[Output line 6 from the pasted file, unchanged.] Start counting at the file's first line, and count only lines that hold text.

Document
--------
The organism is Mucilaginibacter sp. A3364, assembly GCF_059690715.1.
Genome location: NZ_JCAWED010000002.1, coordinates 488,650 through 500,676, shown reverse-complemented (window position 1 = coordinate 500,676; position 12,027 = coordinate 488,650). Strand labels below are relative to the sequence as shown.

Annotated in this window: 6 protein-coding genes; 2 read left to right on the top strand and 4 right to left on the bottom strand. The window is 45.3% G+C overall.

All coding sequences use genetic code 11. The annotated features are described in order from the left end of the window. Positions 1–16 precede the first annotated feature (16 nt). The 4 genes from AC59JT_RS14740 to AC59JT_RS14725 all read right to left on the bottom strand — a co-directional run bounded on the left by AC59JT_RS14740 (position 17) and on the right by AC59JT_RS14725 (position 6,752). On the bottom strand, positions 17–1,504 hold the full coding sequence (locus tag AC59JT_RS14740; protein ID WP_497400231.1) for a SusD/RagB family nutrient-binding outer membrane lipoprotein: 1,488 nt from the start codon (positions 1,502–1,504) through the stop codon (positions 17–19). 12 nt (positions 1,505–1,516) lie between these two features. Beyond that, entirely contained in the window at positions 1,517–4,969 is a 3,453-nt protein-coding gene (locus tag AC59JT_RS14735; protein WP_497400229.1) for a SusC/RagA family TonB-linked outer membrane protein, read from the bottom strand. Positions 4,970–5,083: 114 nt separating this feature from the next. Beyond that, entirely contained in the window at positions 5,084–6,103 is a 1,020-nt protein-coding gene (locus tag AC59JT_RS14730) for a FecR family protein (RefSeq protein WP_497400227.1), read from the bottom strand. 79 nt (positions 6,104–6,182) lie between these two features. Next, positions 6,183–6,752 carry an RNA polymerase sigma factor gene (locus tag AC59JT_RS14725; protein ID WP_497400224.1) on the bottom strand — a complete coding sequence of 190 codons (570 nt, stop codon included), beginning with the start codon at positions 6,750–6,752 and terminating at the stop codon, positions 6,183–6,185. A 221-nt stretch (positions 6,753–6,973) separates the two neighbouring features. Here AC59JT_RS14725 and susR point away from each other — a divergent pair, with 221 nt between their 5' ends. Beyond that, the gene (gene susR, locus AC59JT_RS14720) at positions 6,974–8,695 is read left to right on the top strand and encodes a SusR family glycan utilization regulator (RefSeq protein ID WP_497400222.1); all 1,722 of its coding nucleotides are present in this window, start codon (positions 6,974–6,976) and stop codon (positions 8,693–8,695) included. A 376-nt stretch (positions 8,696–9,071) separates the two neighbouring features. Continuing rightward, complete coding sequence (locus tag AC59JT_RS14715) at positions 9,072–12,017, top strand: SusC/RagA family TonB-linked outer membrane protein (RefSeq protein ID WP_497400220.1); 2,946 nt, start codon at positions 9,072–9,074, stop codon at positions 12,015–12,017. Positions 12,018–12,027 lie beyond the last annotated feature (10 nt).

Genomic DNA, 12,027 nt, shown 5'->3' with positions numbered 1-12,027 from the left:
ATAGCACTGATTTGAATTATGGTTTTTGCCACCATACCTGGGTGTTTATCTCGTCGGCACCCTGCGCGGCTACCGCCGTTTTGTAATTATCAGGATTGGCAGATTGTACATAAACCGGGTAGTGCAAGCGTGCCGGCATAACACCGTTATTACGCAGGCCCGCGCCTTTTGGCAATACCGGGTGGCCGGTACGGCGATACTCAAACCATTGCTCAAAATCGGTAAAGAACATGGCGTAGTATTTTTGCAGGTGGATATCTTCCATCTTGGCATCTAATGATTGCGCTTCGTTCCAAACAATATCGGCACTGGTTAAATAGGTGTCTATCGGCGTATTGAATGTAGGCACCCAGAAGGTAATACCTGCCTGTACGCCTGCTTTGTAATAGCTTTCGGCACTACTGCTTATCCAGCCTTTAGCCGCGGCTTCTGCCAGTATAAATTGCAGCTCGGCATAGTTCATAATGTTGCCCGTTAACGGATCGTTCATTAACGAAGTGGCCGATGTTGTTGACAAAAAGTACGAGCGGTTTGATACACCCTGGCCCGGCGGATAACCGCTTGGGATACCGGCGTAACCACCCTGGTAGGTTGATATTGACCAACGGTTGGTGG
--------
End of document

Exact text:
ATAGCACTGATTTGAATTATGGTTTTTGCCACCATACCTGGGTGTTTATCTCGTCGGCACCCTGCGCGGCTACCGCCGTTTTGTAATTATCAGGATTGGCAGATTGTACATAAACCGGGTAGTGCAAGCGTGCCGGCATAACACCGTTATTACGCAGGCCCGCGCCTTTTGGCAATACCGGGTGGCCGGTACGGCGATACTCAAACCATTGCTCAAAATCGGTAAAGAACATGGCGTAGTATTTTTGCAGGTGGATATCTTCCATCTTGGCATCTAATGATTGCGCTTCGTTCCAAACAATATCGGCACTGGTTAAATAGGTGTCTATCGGCGTATTGAATGTAGGCACCCAGAAGGTAATACCTGCCTGTACGCCTGCTTTGTAATAGCTTTCGGCACTACTGCTTATCCAGCCTTTAGCCGCGGCTTCTGCCAGTATAAATTGCAGCTCGGCATAGTTCATAATGTTGCCCGTTAACGGATCGTTCATTAACGAAGTGGCCGATGTTGTTGACAAAAAGTACGAGCGGTTTGATACACCCTGGCCCGGCGGATAACCGCTTGGGATACCGGCGTAACCACCCTGGTAGGTTGATATTGACCAACGGTTGGTGG